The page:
- Eggs A breakfast staple for most is surprisingly one of the best sources of selenium. 2 large eggs contain around 55% of your DV. Eggs are also a great protein source and contain lots of healthy cholesterol.
- Halibut is a mild white-fleshed fish that is high in omega 3 and selenium. A single 6 ounce serving offers around 170% of the recommended DV.
- Yellow fin tuna similarly to halibut contains around 170% of your DV per serving. Tuna, however, is considered an oily fish and as such contains even more healthy fats like omega 3 essential for overall health.
- Sunflower seeds are full of vitamins and minerals, including selenium. 1 ounce, around a handful, contains 27% of you DV. Sunflower seeds are also a great source of dietary fibre and plant-based protein.
- Chicken and other poultry are lean sources of protein and contain up to 12% of selenium DV per portion.
- Sardines small is size, but big in the selenium department. Consuming only 4 of these little fish can see and intake of 46% of the DV. Sardines are also one of the best sources of vitamin B12 which helps keep the bodies nerve and blood cells healthy.
- Grains Whole grains such as brown rice are high in selenium, dietary fibre and complex carbohydrates. 1 cup of cooked brown rice contains 19 mcg of selenium (around 30% of your recommended daily amount.)
- Brazil nuts are thought to contain the highest concentration of selenium of any food, with only 5 grams containing around 175% of the daily recommend amount. Because of these incredibly high levels, it is advised to moderate brazil nut consumption if your diet is already high in selenium, or else you run the risk of reaching toxicity.
Dangers of Consuming too much Selenium.
Although very much necessary for maintaining overall health, too much of anything can be harmful. Whilst selenium toxicity is rare and hard to do from diet alone, it is possible and a real risk that can leave you in a toxic state and can even be fatal in extreme cases.
55 mcg is the recommended daily amount, but the body can tolerate up to 400mcg per day without seeing adverse effects. Consuming more than the daily DV doesn’t necessarily mean that you will see additional health benefits.
Signs of Selenium Toxicity.
- Tender or sore muscles
- Muscle twitches and body tremors
- Feeling light-headed and dizzy
- Flushed cheeks and feeling clammy
Severe toxicity can result in heart attack and kidney failure.
How does selenium affect weight?
The relationship between selenium and body weight is mostly thanks to the impact selenium has on your thyroid gland, and its ability to help it to produce certain hormones. These hormones that the thyroid produce helps to regulate multiple bodily functions, one of which being your metabolism.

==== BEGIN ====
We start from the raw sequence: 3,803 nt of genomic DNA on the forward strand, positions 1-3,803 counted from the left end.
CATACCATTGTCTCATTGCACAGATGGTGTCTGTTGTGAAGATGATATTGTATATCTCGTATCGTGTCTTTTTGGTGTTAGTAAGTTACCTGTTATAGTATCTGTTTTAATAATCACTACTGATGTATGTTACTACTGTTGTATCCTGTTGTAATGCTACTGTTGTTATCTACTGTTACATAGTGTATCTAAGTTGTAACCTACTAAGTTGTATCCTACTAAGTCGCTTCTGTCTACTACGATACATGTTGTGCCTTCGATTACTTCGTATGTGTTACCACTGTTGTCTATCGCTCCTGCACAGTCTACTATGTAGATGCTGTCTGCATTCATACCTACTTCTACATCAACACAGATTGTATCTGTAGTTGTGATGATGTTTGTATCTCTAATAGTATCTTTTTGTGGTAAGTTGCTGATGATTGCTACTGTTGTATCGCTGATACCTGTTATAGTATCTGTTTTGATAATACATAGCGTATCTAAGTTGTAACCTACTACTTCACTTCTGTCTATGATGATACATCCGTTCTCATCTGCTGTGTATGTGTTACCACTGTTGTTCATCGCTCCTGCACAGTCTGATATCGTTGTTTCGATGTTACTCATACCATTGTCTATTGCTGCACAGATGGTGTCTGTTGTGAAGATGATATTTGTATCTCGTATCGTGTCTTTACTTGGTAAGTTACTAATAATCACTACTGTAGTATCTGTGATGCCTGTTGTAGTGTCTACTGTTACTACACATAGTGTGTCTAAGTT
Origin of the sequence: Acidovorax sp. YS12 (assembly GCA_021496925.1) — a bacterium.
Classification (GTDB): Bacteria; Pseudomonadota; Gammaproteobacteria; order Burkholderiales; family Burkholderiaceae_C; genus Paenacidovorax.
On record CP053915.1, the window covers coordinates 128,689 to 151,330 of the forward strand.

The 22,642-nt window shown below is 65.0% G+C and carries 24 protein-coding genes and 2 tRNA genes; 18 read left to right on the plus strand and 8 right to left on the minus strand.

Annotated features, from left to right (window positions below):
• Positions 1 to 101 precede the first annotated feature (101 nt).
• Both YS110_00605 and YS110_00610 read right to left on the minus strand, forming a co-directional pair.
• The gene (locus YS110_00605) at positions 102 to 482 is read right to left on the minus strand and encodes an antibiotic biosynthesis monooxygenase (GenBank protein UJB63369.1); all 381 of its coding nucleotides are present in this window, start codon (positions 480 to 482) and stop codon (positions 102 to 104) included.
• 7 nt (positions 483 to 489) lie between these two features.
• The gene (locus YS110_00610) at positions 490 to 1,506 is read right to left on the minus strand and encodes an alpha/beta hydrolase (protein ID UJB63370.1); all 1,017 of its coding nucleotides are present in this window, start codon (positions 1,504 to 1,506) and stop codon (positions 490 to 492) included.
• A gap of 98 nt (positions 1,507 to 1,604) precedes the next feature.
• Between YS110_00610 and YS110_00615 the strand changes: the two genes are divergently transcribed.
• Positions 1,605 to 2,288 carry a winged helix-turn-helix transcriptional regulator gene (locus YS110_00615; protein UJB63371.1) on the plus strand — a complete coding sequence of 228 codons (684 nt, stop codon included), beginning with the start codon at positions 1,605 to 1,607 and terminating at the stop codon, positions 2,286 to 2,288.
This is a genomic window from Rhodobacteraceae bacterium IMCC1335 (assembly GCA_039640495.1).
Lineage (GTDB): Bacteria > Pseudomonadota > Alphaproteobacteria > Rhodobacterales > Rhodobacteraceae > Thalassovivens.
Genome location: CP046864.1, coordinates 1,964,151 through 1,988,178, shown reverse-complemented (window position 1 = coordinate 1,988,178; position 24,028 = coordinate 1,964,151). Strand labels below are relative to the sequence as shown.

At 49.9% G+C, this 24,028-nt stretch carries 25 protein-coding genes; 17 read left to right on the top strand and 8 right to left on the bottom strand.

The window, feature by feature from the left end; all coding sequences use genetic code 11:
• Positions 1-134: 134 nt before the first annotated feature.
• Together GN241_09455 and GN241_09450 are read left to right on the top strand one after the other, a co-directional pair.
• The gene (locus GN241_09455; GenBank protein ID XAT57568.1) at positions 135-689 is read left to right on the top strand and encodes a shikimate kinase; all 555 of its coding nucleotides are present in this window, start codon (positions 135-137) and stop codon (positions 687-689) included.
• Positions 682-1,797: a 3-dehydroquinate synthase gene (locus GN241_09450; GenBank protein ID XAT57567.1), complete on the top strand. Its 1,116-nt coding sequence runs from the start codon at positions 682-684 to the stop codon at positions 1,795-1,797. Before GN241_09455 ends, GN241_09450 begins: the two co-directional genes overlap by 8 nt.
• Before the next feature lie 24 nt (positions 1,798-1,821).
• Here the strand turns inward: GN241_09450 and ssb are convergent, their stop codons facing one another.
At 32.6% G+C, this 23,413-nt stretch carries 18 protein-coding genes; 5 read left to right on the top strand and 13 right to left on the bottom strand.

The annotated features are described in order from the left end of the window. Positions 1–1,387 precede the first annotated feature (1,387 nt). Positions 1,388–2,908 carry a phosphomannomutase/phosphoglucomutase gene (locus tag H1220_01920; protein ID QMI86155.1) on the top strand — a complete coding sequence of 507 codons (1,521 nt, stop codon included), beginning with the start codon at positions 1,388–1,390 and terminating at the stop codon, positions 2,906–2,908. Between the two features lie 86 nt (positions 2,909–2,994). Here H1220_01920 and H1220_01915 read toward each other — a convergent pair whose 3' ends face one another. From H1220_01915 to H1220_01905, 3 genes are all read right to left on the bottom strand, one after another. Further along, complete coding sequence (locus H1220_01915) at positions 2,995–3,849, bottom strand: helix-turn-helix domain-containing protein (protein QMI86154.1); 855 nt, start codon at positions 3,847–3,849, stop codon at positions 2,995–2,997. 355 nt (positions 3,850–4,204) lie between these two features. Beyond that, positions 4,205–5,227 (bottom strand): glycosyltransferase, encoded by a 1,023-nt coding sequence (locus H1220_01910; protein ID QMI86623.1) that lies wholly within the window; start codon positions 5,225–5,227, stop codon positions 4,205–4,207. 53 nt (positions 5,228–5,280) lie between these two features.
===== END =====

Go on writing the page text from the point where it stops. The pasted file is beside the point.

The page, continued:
Metabolic rate or metabolism is the speed of which your body can convert calories consumed into energy. Excess calories that don’t get converted are subsequently stored as fat. It is important that enough selenium is consumed to promote proper thyroid function and ensure optimal metabolic rate is reached. Selenium, thyroid, weight loss, all three are closely related.
A recent selenium weight loss study showed that those with lower levels of selenium in their blood were at a higher risk of developing thyroid-related diseases which in turn would lead to a compromised metabolic rate.
Is Selenium Good for your Thyroid?
Selenium is not only good for your thyroid, it is essential to maintain its functionality and your general health. To prevent developing thyroid-related diseases you should aim to consume the daily recommended amount of 55 mcg. Consuming less than this can eventually lead to a deficiency that will reduce the efficiency and abilities of the thyroid gland.
If I am already suffering from thyroid-related complications, how much selenium should I take daily for thyroid recovery?
Some practitioners suggest that when recovering from thyroid-related diseases, increasing daily selenium intake through supplementation can improve the rate of which the thyroid gland recovers and improves symptoms whilst doing so. Taking 200 mcg selenium capsules is the recommended daily dosage.
It is advised that anybody who looks to increase selenium through supplementation should first consult a qualified physician.
Can selenium cause weight gain? In a word, no. The answer to that question is actually quite the opposite. Getting the recommended amount of selenium in your diet will aid in the proper function of your thyroid, which in turn, can improve metabolic rate.
Multiple studies have shown that getting an adequate intake of selenium can help to maintain health and reduce that chance of developing cardiovascular, respiratory, and mental problems such as heart disease, asthma and Alzheimer’s.
Having a selenium deficiency can be detrimental to quality of life as general health and well-being goes into rapid decline. Complications of selenium deficiency such as hair loss, fatigue and weight gain can be easily avoided by maintaining healthy levels through a healthy balanced diet, and if required supplementation.
On the other hand, as with anything, too much can have as many adverse effects as too little. Too much selenium can lead to selenium toxicity that comes along with a host of negative symptoms and can even lead to death. As a result of this risk, supplementation without proper consultation should be completely avoided. If you already have normal levels of selenium in your blood work, certain foods such as Brazil nuts and some fish should be eaten in moderation.